• 33.  An interface will enable the articulation of narrative elements that belong to the various narrative layers We can speak of three types of narrative articulation that take place as we use the game interface:  Chrono-logical articulation: ▪ this is the articulation of Events through initiating, manipulating and terminating sequences of actions. Moving a group of soldiers through a desert by clicking on the interface is an example for this.  Audio-visual articulation: the players interferences on the audio-visual continuum that is in progress. ▪ Clicking on a mini-map to view different areas of the game world is an example for this. ▪ This type of articulation works on the Narration layer since it modifies the way events are presented to us. ▪  Actantial articulation: gradually unvealing and altering a ‘paradigm of traits’ (=character) through the use of affordances and the making of choice. ▪ Every choice we make, and every gameplay option we use will add up to shape and define a story character with specific abilities, skills and personality. ▪ This is connected to Actant layer. As each three types of articulation take place as a result of player interference, the game narrative, which is the combined structure of Events, Actants and Narration, comes to life.
  • 34. Play me a Story: Player Action as Narrative Articulation
  • 35.  First of all, and obviously, in this game, the player is the spectator of the ongoing "telecast".  He interpretes the cast events (including his own actions) and the information that is presented to him in order to form hypotheses that will be verified or falsified throughout the process.  The hypotheses he forms are in regard to many different things: ▪ Some of them are about what his affordances are and how he can make use of them. ▪ Some others are about his goals, the obstacles inbetween, and the course of action he can take to overcome these obstacles in order to reach his goal. Also quite obvious, the player is an actant in the game world, that is, he is someone who initiates, carries further, and terminates actual game events.  Examples are plenty, from laying tracks, to building stations, to buying trains, to investing in stock.
  • 36.  What seems to be a bit more hidden is his role as telecaster.  While we would consider them simply as gameplay, many actions do not result in change of the events themselves, but in their audio-visual presentation, that is, the casting of the actual events.  One of the typical operations he can carry out in that regard is switching between cameras, just like someone who’s sitting at the switching table during a live broadcast. The player is both, director and switcher: he decides what should be brought under focus, and he orders these images on the screen by himself.  The scroll function, the zoom buttons and the cam angle modifiers all aid the player in this role.  But he can also blend in info screens and other graphic displays.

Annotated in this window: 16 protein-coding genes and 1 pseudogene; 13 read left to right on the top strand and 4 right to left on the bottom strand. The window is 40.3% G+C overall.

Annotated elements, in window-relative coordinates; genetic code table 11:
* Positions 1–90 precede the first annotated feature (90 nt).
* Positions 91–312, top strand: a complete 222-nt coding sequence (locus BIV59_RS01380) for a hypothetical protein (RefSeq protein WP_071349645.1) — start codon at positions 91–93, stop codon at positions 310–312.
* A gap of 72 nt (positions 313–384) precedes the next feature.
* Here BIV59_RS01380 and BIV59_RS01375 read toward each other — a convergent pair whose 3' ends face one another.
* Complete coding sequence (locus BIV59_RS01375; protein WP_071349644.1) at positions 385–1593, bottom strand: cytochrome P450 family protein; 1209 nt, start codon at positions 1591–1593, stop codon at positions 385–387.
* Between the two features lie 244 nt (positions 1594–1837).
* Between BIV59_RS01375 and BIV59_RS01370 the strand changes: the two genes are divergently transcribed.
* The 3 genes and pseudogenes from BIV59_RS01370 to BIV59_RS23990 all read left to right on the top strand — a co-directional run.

• 37.  It must be said that giving the player this role is a safe way of editing, because the player decides by himself when to switch to a different angle, scale or viewpoint. Giving the control to the player, avoids confusion that can come from AI-controlled switching.  Since it is the player who focuses on whatever he wants, the risk to slow down gameplay by calling in images that the player is not interested in viewing at that particular moment, is minimal.  The result is some sort of continuity editing done by the player himself.
  • 38. Play me a Story: Player Action as Narrative Articulation
  • 39.  In the upper half of the diagram we see the basic relation between video game medium, game discourse and player (the yellow rectangle). Central to the process is the relation between the open text (the game) and the implied reader (player). The video game medium frames this relationship. I define interaction as the mutual influencing between the open work and the implied reader over a medium.
  • 40.  The orange and purple shapes at the lower part of the diagram show the relation between narrative (style and content), artefact (software) and author (game developers). The narrative form of a video game is managed by the game engine whereas the narrative content of a video game is stored as data.  Data contains information on game events and existents.  The game engine deals with how this information is assembled, articulated and presented via the medium.
  • 41. Thank you very much… http://altugi.wordpress.com İsigan (dot) altug (at) gmail (dot) com Twitter: altugi